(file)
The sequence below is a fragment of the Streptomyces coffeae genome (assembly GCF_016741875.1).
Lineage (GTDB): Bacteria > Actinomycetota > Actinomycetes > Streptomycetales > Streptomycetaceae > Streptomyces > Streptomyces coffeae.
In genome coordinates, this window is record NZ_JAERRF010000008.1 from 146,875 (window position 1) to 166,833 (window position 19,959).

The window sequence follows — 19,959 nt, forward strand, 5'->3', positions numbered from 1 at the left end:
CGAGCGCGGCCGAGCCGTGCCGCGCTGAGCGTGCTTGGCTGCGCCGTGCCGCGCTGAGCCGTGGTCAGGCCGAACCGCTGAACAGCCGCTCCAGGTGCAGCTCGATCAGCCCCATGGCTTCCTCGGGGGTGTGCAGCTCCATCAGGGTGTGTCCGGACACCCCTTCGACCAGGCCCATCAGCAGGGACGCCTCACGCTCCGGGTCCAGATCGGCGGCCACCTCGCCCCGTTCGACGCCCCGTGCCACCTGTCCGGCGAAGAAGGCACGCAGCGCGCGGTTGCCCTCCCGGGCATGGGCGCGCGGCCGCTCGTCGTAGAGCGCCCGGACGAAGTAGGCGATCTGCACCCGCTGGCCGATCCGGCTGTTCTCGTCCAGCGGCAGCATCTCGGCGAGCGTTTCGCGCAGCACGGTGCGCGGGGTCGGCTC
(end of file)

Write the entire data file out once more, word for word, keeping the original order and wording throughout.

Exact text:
The sequence below is a fragment of the Streptomyces coffeae genome (assembly GCF_016741875.1).
Lineage (GTDB): Bacteria > Actinomycetota > Actinomycetes > Streptomycetales > Streptomycetaceae > Streptomyces > Streptomyces coffeae.
In genome coordinates, this window is record NZ_JAERRF010000008.1 from 146,875 (window position 1) to 166,833 (window position 19,959).

The window sequence follows — 19,959 nt, forward strand, 5'->3', positions numbered from 1 at the left end:
CGAGCGCGGCCGAGCCGTGCCGCGCTGAGCGTGCTTGGCTGCGCCGTGCCGCGCTGAGCCGTGGTCAGGCCGAACCGCTGAACAGCCGCTCCAGGTGCAGCTCGATCAGCCCCATGGCTTCCTCGGGGGTGTGCAGCTCCATCAGGGTGTGTCCGGACACCCCTTCGACCAGGCCCATCAGCAGGGACGCCTCACGCTCCGGGTCCAGATCGGCGGCCACCTCGCCCCGTTCGACGCCCCGTGCCACCTGTCCGGCGAAGAAGGCACGCAGCGCGCGGTTGCCCTCCCGGGCATGGGCGCGCGGCCGCTCGTCGTAGAGCGCCCGGACGAAGTAGGCGATCTGCACCCGCTGGCCGATCCGGCTGTTCTCGTCCAGCGGCAGCATCTCGGCGAGCGTTTCGCGCAGCACGGTGCGCGGGGTCGGCTC